In Italy (as in 90% of the countries of the world) people drive on the right. But driving on the right can mean everything and nothing; the problem is to understand how far to the right you need to be. The fundamental rule is, also in this case, DO NOT CREATE DANGER or TRAFFICKING to others. We therefore make a distinction between driving as close as possible to the white margin strip, so stick to the roadside, and driving on the right without having this obligation.
In all other cases, the code recommends staying in the rightmost lane without particular restrictions. We point out that this rule was valid (even if it was expressed in a rather confusing way) and it is valid on the motorway and in general on all multi-lane roads, where we are obliged to ALWAYS stay on the right, even if we drive a car at 130 km / h . With the new highway code in particular, reference is made to this situation: whoever drives on the second lane, with the first free, is punishable by a cash fine and by the deduction of 4 points from the driving license (Article 143 CDS).
However, there are cases in which it is inadvisable if not forbidden to stay all right and these are in particular:
- in the presence of the “soft bank” warning sign, ie problems on the right side of the road;
- in the event of an icy road, where it is dangerous to stay too close to the edge because in the event of a skid you can easily get off the road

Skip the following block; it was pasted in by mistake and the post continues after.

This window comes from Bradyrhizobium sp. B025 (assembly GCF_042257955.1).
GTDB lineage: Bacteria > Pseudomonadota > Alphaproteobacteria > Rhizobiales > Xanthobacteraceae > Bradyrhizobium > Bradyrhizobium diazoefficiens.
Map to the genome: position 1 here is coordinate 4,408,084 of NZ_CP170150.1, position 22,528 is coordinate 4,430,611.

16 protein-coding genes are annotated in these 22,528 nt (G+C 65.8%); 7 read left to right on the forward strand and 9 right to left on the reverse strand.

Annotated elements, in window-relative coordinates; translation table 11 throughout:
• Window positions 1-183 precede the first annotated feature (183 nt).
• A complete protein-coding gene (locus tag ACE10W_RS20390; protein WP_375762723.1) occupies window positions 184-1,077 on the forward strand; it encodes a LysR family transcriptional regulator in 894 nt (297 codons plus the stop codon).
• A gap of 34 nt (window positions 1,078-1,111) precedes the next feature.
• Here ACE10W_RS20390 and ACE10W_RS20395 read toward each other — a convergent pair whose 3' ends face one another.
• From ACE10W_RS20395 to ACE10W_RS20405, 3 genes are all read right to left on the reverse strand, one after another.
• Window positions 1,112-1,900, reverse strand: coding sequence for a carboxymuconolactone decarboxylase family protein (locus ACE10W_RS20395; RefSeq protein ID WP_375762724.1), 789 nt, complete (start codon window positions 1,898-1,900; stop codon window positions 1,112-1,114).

- in case of snow e
- in case of strong wind for the same reason;
- in case of a left turn, in which case we are obliged to stay as far to the left as possible; if we are on a one-way street, therefore, we must move to the left edge of the road, if instead we are on a two-way street, we must take you as close as possible to the white line.
From these rules follow those concerning the turning point; we distinguish the right turn from the left one. The right turn must be made, clearly after having signaled the maneuver and having respected all the precedence rules, staying as close as possible to the right edge of the road; the left turn, on the other hand, is a little more complex: it is necessary to start from the point furthest to the left possible, pass near the center of the road, leaving it to our right (we pass in front of it in practice) without cutting the road to those coming from the road in which we are entering. In some situations, given the complexity of the maneuver, reference can be made to the specific horizontal signs: just follow the white dotted stripes with the left wheels. Precisely because of the difficulty of the maneuver, roundabout intersections are being created much more often in which the rules are similar except for the fact of going around the center of the obstacle rather than passing it; in parentheses it has been shown that roundabouts are inherently less dangerous than classic intersections as they offer “only” 8 meeting points between vehicles compared to 24 at similar intersections.